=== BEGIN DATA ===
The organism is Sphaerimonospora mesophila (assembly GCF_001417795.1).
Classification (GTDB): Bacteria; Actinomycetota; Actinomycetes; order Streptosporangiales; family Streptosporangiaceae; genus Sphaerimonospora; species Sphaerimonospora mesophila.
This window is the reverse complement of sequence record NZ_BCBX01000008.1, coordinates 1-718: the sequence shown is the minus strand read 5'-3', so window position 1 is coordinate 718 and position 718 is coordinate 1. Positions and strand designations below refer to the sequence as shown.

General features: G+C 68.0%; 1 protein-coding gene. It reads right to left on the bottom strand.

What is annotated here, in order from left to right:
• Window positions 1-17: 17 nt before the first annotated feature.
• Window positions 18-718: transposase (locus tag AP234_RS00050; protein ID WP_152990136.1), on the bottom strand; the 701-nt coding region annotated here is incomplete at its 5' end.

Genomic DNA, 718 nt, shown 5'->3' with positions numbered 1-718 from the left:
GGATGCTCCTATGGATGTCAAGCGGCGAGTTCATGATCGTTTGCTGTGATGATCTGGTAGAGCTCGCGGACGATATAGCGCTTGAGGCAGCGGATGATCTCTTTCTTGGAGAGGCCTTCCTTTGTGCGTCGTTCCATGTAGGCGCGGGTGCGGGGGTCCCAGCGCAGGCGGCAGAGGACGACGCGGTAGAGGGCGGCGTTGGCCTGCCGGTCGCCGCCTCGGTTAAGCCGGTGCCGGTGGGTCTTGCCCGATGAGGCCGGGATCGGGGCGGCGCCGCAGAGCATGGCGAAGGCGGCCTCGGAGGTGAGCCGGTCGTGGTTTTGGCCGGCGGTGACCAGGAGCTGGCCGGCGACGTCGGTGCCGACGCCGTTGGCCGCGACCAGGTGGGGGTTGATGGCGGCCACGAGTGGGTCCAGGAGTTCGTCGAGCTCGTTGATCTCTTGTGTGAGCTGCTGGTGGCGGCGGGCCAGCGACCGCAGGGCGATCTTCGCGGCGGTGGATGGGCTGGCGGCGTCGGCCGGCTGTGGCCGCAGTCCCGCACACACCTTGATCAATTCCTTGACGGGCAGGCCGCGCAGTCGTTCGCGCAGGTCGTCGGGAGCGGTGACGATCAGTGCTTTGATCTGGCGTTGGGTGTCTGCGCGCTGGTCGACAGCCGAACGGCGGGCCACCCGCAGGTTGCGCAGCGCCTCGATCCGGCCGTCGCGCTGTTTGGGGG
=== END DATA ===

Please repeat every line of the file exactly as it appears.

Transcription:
The organism is Sphaerimonospora mesophila (assembly GCF_001417795.1).
Classification (GTDB): Bacteria; Actinomycetota; Actinomycetes; order Streptosporangiales; family Streptosporangiaceae; genus Sphaerimonospora; species Sphaerimonospora mesophila.
This window is the reverse complement of sequence record NZ_BCBX01000008.1, coordinates 1-718: the sequence shown is the minus strand read 5'-3', so window position 1 is coordinate 718 and position 718 is coordinate 1. Positions and strand designations below refer to the sequence as shown.

General features: G+C 68.0%; 1 protein-coding gene. It reads right to left on the bottom strand.

What is annotated here, in order from left to right:
• Window positions 1-17: 17 nt before the first annotated feature.
• Window positions 18-718: transposase (locus tag AP234_RS00050; protein ID WP_152990136.1), on the bottom strand; the 701-nt coding region annotated here is incomplete at its 5' end.

Genomic DNA, 718 nt, shown 5'->3' with positions numbered 1-718 from the left:
GGATGCTCCTATGGATGTCAAGCGGCGAGTTCATGATCGTTTGCTGTGATGATCTGGTAGAGCTCGCGGACGATATAGCGCTTGAGGCAGCGGATGATCTCTTTCTTGGAGAGGCCTTCCTTTGTGCGTCGTTCCATGTAGGCGCGGGTGCGGGGGTCCCAGCGCAGGCGGCAGAGGACGACGCGGTAGAGGGCGGCGTTGGCCTGCCGGTCGCCGCCTCGGTTAAGCCGGTGCCGGTGGGTCTTGCCCGATGAGGCCGGGATCGGGGCGGCGCCGCAGAGCATGGCGAAGGCGGCCTCGGAGGTGAGCCGGTCGTGGTTTTGGCCGGCGGTGACCAGGAGCTGGCCGGCGACGTCGGTGCCGACGCCGTTGGCCGCGACCAGGTGGGGGTTGATGGCGGCCACGAGTGGGTCCAGGAGTTCGTCGAGCTCGTTGATCTCTTGTGTGAGCTGCTGGTGGCGGCGGGCCAGCGACCGCAGGGCGATCTTCGCGGCGGTGGATGGGCTGGCGGCGTCGGCCGGCTGTGGCCGCAGTCCCGCACACACCTTGATCAATTCCTTGACGGGCAGGCCGCGCAGTCGTTCGCGCAGGTCGTCGGGAGCGGTGACGATCAGTGCTTTGATCTGGCGTTGGGTGTCTGCGCGCTGGTCGACAGCCGAACGGCGGGCCACCCGCAGGTTGCGCAGCGCCTCGATCCGGCCGTCGCGCTGTTTGGGGG